Sure I think we're probably talking slightly crossed purposes here. My OldBook/NewBook weren't exactly a DTO abstraction but rather a v1/v2 of a public facing representation (but my example should really have taken both of them and transformed them into a DTO but I was trying to keep it simple to solve the problem I had at the time).

To extend the discussion on versioning I don't believe a MediaTypeFormatter will help as this will apply to all incoming messages, I'd have to do some lengthy checking to apply the right transform for the right content and I'd need one for XML and JSON. It's more geared towards the format rather than content of the message.

I believe we've now solved it by hooking together HttpOperationHandlers, each check if they can handle the message for that particular version and if so, they do otherwise they leave it untouched for the next handler. These are then hooked up to operations of the appropriate response/request type. The key was understanding how the input parameters and output parameters could be exploited to do this and steering clear of the pre-canned generic ones (just derive from HttpOperationHandler directly).

A minor downside to all these approaches is that the auto documentation feature won't take any of this into account when generating the sample messages. It appears to only look at the service inputs and outputs itself without taking the handlers into consideration.

Feb 10, 2012 at 3:42 PM
Edited Feb 10, 2012 at 3:42 PM
LittleColin wrote:

To extend the discussion on versioning I don't believe a MediaTypeFormatter will help as this will apply to all incoming messages, I'd have to do some lengthy checking to apply the right transform for the right content and I'd need one for XML and JSON. It's more geared towards the format rather than content of the message.


I think you haven't quite grasped the concept.  You would not explicitly support XML or JSON directly.  You would define a custom media type and version it with specific MediaTypeFormatters for each new version of your API.  See Steve Michelotti's blog post:

http://geekswithblogs.net/michelotti/archive/2011/06/06/understanding-custom-wcf-web-api-media-type-processors-on-both.aspx

This is a concrete example of what Darrel was discussing on Stack Overflow.  Steve even mentions Darrel in the post.  ;)

Anyway, sounds like you solved your primary concern so that's cool.  Hope this helps, regardless.  :D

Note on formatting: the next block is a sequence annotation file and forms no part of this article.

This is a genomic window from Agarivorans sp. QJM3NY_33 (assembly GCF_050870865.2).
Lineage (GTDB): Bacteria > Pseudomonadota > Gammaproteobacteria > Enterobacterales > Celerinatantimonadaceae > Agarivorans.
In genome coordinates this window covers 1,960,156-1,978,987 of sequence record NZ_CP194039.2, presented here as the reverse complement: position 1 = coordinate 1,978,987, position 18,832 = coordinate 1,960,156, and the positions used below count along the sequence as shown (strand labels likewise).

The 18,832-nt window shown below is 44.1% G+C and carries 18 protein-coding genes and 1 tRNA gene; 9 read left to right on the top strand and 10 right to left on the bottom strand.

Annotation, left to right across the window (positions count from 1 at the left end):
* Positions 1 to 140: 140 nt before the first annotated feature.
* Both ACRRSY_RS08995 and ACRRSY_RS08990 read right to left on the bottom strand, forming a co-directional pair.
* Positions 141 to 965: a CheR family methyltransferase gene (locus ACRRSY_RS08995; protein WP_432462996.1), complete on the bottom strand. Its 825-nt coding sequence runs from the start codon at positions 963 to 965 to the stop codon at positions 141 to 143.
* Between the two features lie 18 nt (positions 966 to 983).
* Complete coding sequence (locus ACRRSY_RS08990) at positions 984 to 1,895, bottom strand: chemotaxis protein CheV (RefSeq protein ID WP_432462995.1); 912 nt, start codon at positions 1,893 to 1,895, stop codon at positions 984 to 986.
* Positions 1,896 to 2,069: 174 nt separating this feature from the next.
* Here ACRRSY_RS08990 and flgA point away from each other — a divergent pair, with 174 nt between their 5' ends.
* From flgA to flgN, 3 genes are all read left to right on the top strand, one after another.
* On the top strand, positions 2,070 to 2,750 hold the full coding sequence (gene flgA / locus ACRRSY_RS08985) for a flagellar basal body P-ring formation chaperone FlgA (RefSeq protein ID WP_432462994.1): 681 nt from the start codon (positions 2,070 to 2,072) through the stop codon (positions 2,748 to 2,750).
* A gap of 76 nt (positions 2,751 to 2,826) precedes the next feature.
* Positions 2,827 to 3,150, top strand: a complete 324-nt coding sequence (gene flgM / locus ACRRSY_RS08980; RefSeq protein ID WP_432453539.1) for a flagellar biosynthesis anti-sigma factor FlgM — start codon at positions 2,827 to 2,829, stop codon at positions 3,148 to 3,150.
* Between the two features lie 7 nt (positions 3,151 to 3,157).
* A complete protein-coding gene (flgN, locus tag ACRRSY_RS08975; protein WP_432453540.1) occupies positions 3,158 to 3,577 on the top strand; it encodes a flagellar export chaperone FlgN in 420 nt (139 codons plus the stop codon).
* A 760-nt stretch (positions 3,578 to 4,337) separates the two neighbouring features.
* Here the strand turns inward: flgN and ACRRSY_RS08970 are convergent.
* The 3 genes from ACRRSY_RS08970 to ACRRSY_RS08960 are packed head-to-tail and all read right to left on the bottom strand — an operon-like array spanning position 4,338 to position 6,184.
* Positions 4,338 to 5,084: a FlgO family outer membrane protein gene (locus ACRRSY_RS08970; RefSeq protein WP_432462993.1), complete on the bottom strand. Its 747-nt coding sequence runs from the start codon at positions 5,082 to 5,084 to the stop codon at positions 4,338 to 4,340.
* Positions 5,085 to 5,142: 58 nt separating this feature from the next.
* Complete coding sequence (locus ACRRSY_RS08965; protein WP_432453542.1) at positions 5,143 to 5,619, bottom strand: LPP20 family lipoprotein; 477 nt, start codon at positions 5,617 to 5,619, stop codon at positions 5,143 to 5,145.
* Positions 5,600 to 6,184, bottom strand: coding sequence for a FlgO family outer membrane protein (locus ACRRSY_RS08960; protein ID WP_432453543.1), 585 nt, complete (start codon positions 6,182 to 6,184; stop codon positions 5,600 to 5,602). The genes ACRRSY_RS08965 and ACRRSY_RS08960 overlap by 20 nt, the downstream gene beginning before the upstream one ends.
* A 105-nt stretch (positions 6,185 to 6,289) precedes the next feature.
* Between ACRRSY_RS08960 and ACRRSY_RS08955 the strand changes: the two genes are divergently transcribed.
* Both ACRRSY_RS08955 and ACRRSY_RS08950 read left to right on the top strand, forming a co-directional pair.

Feb 10, 2012 at 4:01 PM

That looks like a good article but addressing a different problem where the format of all messages has changed or needs to be custom for whatever reason.

I need a pattern for dealing with individual changes to return values and input parameters of the service operations. I've only covered a change in a single field in my example of title to name, but there could be other changes like OldBook has a single Author field but now in v2 we need to support a list of authors. Also there are more than just book resources in the API (e.g. users, products, cars etc.) each of which will have independent evolving datamodels as the business requirements change.

But even using my rubbish sample code, I don't see how a media type formatter is going to change the fieldname of "Name" to "Title" without affecting all resources (not shown in the example) in the API. I think I should have started with a better example ;-)

Feb 10, 2012 at 4:07 PM
LittleColin wrote:

I need a pattern for dealing with individual changes to return values and input parameters of the service operations. I've only covered a change in a single field in my example of title to name, but there could be other changes like OldBook has a single Author field but now in v2 we need to support a list of authors. Also there are more than just book resources in the API (e.g. users, products, cars etc.) each of which will have independent evolving datamodels as the business requirements change.

Ask and ye shall receive...

http://barelyenough.org/blog/2008/05/versioning-rest-web-services/

This post covers your exact case and builds upon the stuff I posted above.  ;)

Feb 10, 2012 at 4:13 PM

Umm...isn't this the same link I posted on Tuesday? Yes this is the approach I have been after but until recently have struggled to get it working in WCF/ASP.NET Web Api. Works now though :-)

Thanks for your input.

Feb 10, 2012 at 5:09 PM
LittleColin wrote:

Umm...isn't this the same link I posted on Tuesday? Yes this is the approach I have been after but until recently have struggled to get it working in WCF/ASP.NET Web Api. Works now though :-)

Thanks for your input.


Alas, it is.  Sorry, I missed that.  Got a lot going on outside of trolling this forum.  ;)